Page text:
13/08/2009 - 00:00

PROFILE-Alannah Mactiernan

13/08/2009 - 00:00


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Politics is something of a guilty pleasure for Alannah MacTiernan.

Alannah MacTiernan

FOR someone who feels remorse for the lack of time they've devoted to family and friends, seeking a job on the other side of the country seems to be an odd way of showing it.

That is certainly the scenario with key state opposition player Alannah MacTiernan who, after more than 16 years in Western Australian parliament, including two terms as planning and infrastructure minister, is now seeking a federal seat.

"I constantly feel guilty," Ms MacTiernan told WA Business News on the day she officially confirmed speculation that she was seeking endorsement for the federal seat of Canning.

"I don't have time for much of a life other than this job.

"Sometimes I feel, as a human being, I don't do enough of that personal stuff."

However, Ms MacTiernan also believes circumstances have conspired to make national political representation less onerous for her than it could have been, with her children now grown up and direct flights to Canberra available.

"I had my children young, so they are grown up," she says.

"I think that makes it easier.

"I don't have that pull. It is not the same as someone who has young children.

"I think the job, particularly of a member of the House of Representatives from WA, is particularly tough one because of the travel."

"I saw in the 1980s when there were a lot of WA (Labor) members of parliament there was a high incidence of marriage breakdown."

So why, even if it's easier than three decades ago, would the 56 year old turn her sights to taking on Liberal backbencher Don Randall, who has a comfortable margin of more than 9 per cent in the seat he has held since 2001.

Ms MacTiernan admits she remains engaged by politics after nearly two decades in parliament and sees the federal sphere as the main game these days.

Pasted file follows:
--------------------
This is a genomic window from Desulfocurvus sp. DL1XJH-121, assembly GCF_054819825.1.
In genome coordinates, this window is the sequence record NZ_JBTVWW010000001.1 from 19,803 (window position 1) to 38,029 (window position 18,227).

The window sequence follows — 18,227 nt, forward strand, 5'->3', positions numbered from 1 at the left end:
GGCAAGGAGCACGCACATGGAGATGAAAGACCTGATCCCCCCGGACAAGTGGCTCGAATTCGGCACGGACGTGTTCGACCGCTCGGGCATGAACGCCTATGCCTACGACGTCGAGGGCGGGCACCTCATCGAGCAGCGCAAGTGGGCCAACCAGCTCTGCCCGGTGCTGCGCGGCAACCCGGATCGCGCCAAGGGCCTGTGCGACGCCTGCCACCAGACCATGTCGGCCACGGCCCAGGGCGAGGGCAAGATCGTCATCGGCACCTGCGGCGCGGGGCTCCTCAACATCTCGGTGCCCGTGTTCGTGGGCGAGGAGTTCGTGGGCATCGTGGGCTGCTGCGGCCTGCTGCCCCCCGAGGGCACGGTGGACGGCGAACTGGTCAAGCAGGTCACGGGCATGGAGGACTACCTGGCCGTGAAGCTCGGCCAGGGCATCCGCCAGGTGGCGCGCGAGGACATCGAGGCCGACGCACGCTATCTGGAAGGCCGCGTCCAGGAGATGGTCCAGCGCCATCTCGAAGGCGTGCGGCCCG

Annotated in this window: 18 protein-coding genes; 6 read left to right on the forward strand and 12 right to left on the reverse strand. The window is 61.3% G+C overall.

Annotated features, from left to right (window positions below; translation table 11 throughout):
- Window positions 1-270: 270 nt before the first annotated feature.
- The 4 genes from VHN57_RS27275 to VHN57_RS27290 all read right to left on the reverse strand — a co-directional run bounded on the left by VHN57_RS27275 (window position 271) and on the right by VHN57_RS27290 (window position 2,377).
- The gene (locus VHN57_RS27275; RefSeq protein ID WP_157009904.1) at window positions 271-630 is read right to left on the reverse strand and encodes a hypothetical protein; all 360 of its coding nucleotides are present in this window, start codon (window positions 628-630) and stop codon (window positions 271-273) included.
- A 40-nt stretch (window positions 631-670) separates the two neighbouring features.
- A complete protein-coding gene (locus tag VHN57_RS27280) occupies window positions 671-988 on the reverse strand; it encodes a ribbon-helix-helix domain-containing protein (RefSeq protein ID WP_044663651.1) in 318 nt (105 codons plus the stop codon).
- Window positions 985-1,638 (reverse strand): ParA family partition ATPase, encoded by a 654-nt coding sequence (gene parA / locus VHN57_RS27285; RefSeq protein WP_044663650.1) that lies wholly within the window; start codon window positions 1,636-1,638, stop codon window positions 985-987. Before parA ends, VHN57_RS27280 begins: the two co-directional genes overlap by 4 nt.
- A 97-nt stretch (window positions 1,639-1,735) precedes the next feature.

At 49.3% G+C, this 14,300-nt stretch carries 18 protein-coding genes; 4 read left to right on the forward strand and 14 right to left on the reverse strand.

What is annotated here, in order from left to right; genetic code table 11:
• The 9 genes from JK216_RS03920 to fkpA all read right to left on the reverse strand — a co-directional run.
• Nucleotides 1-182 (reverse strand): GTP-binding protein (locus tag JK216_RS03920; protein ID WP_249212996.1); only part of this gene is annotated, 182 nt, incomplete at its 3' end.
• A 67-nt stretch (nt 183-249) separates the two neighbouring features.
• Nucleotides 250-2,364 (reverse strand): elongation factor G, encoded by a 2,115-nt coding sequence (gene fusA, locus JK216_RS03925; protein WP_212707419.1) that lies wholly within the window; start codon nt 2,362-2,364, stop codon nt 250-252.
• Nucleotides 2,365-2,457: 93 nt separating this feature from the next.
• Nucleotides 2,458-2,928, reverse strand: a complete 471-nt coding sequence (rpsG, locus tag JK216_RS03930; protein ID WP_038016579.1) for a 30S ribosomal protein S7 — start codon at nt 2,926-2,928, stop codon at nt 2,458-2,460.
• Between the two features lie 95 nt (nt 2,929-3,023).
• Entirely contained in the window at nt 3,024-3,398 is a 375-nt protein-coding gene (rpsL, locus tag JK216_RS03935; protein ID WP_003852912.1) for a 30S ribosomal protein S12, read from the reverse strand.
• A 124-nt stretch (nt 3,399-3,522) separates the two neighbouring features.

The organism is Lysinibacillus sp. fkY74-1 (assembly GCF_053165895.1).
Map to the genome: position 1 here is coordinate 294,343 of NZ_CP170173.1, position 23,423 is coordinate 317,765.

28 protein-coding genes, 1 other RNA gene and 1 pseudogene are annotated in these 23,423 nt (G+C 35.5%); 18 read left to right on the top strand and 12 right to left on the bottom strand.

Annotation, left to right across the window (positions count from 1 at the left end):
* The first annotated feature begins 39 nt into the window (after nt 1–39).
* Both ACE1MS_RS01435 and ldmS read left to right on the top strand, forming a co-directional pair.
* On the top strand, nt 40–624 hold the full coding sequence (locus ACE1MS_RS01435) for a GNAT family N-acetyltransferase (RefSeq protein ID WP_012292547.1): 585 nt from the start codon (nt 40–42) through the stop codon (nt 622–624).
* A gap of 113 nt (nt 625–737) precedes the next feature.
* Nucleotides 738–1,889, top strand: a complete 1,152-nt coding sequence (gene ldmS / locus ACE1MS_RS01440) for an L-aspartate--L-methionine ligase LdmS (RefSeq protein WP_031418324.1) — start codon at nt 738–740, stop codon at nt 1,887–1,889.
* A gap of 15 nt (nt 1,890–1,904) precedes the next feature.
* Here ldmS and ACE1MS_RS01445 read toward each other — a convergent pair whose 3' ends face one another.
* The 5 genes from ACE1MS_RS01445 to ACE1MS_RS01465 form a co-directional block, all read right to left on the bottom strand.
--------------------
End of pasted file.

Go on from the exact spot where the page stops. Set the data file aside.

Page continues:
That is especially the case with the two subjects she raises as of most concern for her - climate change and education.

"These issues are increasingly being dealt with at the federal level."

Asked why education would appear so important after two terms in state government, the former WA minister admits she has developed a latent interest in recent times after being freed from the focus of a ministerial role far removed from schools.

She defended the previous state governments of Alan Carpenter and Geoff Gallop, saying they had made a decisive difference in terms of extending pre-schooling and ensuring all kids stayed in education until they were 17.

However Ms MacTiernan says her awareness of educational deficiencies has grown as she has dug and delved in more recent times.

On the issue of climate change, she is definitely in the alarmist camp - a consistent approach from her 1993 maiden speech to parliament when she raised the issue of sustainability, hardly a buzzword at the time.

"We need to reassess our focus on material goods as the measure of quality of life and standard of life and we need to recognise that our current level of consumption of the earth's resources is not sustainable," Hansard reports her as saying. "We have a moral obligation to future generations to reverse that process.

"However, this is not a battle, exclusively or primarily, which will take place on the floor of any parliament.

"It is a major ideological shift which must take place within society at large."

Fast forward to 2009 and not much has changed.